All of this has translated into one of the absolute best investments on the planet, bar none. According to a Fortune article entitled Killer Strategies That Make Shareholders Rich, an article which explicitly discusses investments in great investments in terms of their being rule breakers (cf. Rule Breakers, Rule Makers: A Foolish Guide to Picking Stocks), Harley is one of only nine companies that produced a total annual return to shareholders between 1986 and 1996 of over 42%, just barely trailing Intel's record over the same period.
Ah, but that's in the past you say. "We know Harley has been kickin' butt -- but what about the future?" Harley has now completed construction on its two new engine plants, and is expected to roll out its first major engine redesign in over 60 years. The new Twin Cam 88 engine is expected to supercharge sales, pumping this year's 148,000 units up to approximately 200,000 per annum by 2003.
With all of these stunningly good numbers set out, I expect two half-hearted arguments out of my worthy Dueling opponent here. First, that motorcycle sales are just a fad, and secondly, that the stock is overpriced.
To take the fad argument apart first, understand this -- Harley owners are fanatically loyal, obsessed even, with their machines. As CEO Teerlink has said, "There's a high degree of emotion that drives our success. We symbolize the feelings of freedom and independence that people really want in this stressful world." Freedom. Independence. Those are pretty good feelings to associate with your product, right? Those are concepts that are about as far from ever falling out of style as anything I can possibly imagine. People aren't riding Harleys because they saw some guy too sexy for his shirt riding one. Exactly the opposite. Harleys are the antithesis of a fad -- they're nostalgia. And with flush baby boomers just hitting 50, the demand for Harleys has got nothing but clear road ahead.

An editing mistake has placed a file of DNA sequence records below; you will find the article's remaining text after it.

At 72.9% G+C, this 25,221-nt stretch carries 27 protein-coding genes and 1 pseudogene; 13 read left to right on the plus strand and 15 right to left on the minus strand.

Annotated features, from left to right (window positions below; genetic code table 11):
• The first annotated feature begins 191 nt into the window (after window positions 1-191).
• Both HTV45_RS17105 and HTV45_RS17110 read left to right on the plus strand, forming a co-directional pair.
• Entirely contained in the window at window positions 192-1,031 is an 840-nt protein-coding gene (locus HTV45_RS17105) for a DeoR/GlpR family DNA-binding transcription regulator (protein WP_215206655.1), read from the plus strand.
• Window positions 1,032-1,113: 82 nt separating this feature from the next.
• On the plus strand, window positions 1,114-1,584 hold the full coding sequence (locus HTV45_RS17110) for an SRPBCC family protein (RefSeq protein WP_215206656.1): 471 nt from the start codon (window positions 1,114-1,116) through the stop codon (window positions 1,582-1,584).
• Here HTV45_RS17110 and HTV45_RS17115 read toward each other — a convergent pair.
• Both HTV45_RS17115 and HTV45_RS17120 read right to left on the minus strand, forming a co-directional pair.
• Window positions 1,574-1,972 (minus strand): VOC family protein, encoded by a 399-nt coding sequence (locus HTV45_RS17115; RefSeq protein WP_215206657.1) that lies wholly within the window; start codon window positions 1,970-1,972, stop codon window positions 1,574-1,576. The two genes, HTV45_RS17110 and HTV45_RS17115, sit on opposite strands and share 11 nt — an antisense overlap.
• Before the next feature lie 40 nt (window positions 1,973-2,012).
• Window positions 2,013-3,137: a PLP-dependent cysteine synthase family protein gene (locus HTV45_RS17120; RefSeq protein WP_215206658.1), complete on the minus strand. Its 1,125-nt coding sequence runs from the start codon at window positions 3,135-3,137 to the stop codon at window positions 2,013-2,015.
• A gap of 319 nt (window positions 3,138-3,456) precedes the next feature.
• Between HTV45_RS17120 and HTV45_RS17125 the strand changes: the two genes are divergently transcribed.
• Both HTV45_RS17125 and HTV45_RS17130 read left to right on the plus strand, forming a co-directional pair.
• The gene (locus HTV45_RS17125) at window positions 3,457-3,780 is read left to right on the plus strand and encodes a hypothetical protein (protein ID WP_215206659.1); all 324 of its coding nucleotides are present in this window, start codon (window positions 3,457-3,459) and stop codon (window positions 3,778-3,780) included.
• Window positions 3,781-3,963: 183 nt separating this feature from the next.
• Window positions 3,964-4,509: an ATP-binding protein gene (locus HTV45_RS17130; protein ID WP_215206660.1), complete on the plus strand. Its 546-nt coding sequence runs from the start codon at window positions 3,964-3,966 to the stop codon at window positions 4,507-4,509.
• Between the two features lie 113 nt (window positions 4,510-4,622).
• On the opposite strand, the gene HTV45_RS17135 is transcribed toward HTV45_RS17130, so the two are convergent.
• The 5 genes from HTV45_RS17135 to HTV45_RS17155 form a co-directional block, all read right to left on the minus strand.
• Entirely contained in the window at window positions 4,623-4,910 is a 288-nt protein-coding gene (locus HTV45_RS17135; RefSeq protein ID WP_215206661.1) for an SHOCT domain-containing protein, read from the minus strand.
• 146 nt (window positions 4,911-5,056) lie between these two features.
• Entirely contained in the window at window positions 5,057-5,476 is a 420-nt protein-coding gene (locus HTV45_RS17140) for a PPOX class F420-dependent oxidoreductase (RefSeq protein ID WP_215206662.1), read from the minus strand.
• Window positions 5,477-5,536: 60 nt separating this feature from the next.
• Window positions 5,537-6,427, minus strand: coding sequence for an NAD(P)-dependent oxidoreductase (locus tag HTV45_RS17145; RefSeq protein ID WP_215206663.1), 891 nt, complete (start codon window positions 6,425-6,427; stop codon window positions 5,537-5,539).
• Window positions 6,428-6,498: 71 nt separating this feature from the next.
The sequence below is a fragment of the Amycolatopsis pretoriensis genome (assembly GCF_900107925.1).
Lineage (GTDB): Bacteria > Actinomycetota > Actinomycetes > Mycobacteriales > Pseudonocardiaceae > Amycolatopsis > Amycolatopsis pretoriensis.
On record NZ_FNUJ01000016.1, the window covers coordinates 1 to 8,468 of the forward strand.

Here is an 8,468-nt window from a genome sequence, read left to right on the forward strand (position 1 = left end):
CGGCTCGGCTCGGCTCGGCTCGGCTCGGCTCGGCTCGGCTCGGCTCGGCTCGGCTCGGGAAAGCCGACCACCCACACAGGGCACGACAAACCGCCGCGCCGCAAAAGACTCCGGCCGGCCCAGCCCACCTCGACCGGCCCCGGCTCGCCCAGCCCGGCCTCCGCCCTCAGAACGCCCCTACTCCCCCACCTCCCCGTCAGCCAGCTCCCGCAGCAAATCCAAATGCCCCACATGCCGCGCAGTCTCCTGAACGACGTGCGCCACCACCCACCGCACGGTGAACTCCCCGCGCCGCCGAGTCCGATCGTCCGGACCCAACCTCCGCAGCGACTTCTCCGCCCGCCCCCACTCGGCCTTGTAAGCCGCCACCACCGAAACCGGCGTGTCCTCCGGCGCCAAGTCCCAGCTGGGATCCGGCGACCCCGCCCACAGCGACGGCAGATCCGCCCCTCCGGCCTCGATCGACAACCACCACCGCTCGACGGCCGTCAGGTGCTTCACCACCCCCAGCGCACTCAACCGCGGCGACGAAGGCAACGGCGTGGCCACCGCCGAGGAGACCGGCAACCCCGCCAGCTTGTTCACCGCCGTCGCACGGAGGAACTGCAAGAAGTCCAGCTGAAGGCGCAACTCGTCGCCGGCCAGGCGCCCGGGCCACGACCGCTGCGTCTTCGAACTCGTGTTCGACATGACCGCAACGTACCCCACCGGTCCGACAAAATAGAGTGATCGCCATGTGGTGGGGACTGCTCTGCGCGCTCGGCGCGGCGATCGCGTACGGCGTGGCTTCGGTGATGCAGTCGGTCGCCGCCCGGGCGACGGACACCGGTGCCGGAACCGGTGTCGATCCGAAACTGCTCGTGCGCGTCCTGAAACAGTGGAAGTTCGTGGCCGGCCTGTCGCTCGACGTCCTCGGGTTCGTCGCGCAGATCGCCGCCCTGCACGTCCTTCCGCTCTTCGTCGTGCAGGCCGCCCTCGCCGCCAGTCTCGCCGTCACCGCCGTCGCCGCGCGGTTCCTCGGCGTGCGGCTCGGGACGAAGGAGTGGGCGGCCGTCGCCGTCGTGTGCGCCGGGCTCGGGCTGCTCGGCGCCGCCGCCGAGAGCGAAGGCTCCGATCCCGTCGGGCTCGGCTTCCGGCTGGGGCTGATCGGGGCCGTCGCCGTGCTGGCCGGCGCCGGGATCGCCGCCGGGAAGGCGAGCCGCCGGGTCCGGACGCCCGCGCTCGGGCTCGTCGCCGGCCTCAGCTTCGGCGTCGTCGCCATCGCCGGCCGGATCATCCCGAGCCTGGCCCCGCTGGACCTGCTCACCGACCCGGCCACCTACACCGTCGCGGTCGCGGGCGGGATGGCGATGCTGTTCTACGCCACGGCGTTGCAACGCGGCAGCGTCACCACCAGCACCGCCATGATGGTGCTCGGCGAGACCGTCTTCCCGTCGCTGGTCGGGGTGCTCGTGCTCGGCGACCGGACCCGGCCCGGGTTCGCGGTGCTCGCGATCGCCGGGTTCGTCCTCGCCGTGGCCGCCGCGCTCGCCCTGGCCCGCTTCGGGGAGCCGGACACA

As to the valuation, I just hope I don't see another one of those "higher P/E than its growth rate" arguments. Assuming a 15% growth rate over the next ten years (that's a more conservative assumption than consensus expectations) and 5% thereafter (extremely conservative), on the basis of the trailing earnings and a 10% discount rate, on a discounted cash flow basis HDI currently has an intrinsic value of about $65 a share. So Harley is trading at about a 40% discount to its intrinsic value based upon some pretty conservative assumptions.
If you want to assume the 17% growth rate accorded by analysts, and that worldwide demand is not going to be basically quenched 10 years from now, and the fact that the remarkable stability of Harley's earnings could justify an even lower discount rate, this stock starts looking remarkably cheap.
Next: The Bear Argument